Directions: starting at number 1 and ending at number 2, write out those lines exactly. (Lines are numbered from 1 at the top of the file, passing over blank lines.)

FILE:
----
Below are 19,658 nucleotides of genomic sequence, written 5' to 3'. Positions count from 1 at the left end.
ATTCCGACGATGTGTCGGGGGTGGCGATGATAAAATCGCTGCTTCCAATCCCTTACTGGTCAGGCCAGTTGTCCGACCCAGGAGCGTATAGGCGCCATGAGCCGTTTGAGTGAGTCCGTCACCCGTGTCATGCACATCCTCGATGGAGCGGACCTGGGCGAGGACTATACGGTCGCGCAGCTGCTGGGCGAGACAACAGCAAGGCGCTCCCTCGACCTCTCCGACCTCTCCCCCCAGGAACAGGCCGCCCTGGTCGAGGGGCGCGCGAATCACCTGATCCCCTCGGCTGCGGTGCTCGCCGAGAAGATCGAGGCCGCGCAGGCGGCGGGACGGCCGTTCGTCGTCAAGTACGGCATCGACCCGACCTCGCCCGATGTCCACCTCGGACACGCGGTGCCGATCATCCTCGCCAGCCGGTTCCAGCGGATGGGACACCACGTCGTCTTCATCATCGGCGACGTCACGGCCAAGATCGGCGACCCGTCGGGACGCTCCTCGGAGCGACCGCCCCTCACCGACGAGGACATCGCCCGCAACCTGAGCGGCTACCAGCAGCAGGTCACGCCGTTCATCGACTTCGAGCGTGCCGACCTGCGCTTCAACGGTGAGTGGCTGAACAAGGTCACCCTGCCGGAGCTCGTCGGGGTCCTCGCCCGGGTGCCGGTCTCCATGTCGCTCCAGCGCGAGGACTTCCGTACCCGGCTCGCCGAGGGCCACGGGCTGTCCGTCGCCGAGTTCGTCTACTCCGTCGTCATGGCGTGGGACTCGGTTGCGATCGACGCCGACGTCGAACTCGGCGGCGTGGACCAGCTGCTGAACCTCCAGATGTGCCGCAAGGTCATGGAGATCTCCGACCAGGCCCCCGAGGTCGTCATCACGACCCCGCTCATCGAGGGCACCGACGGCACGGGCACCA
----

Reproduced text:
Below are 19,658 nucleotides of genomic sequence, written 5' to 3'. Positions count from 1 at the left end.
ATTCCGACGATGTGTCGGGGGTGGCGATGATAAAATCGCTGCTTCCAATCCCTTACTGGTCAGGCCAGTTGTCCGACCCAGGAGCGTATAGGCGCCATGAGCCGTTTGAGTGAGTCCGTCACCCGTGTCATGCACATCCTCGATGGAGCGGACCTGGGCGAGGACTATACGGTCGCGCAGCTGCTGGGCGAGACAACAGCAAGGCGCTCCCTCGACCTCTCCGACCTCTCCCCCCAGGAACAGGCCGCCCTGGTCGAGGGGCGCGCGAATCACCTGATCCCCTCGGCTGCGGTGCTCGCCGAGAAGATCGAGGCCGCGCAGGCGGCGGGACGGCCGTTCGTCGTCAAGTACGGCATCGACCCGACCTCGCCCGATGTCCACCTCGGACACGCGGTGCCGATCATCCTCGCCAGCCGGTTCCAGCGGATGGGACACCACGTCGTCTTCATCATCGGCGACGTCACGGCCAAGATCGGCGACCCGTCGGGACGCTCCTCGGAGCGACCGCCCCTCACCGACGAGGACATCGCCCGCAACCTGAGCGGCTACCAGCAGCAGGTCACGCCGTTCATCGACTTCGAGCGTGCCGACCTGCGCTTCAACGGTGAGTGGCTGAACAAGGTCACCCTGCCGGAGCTCGTCGGGGTCCTCGCCCGGGTGCCGGTCTCCATGTCGCTCCAGCGCGAGGACTTCCGTACCCGGCTCGCCGAGGGCCACGGGCTGTCCGTCGCCGAGTTCGTCTACTCCGTCGTCATGGCGTGGGACTCGGTTGCGATCGACGCCGACGTCGAACTCGGCGGCGTGGACCAGCTGCTGAACCTCCAGATGTGCCGCAAGGTCATGGAGATCTCCGACCAGGCCCCCGAGGTCGTCATCACGACCCCGCTCATCGAGGGCACCGACGGCACGGGCACCA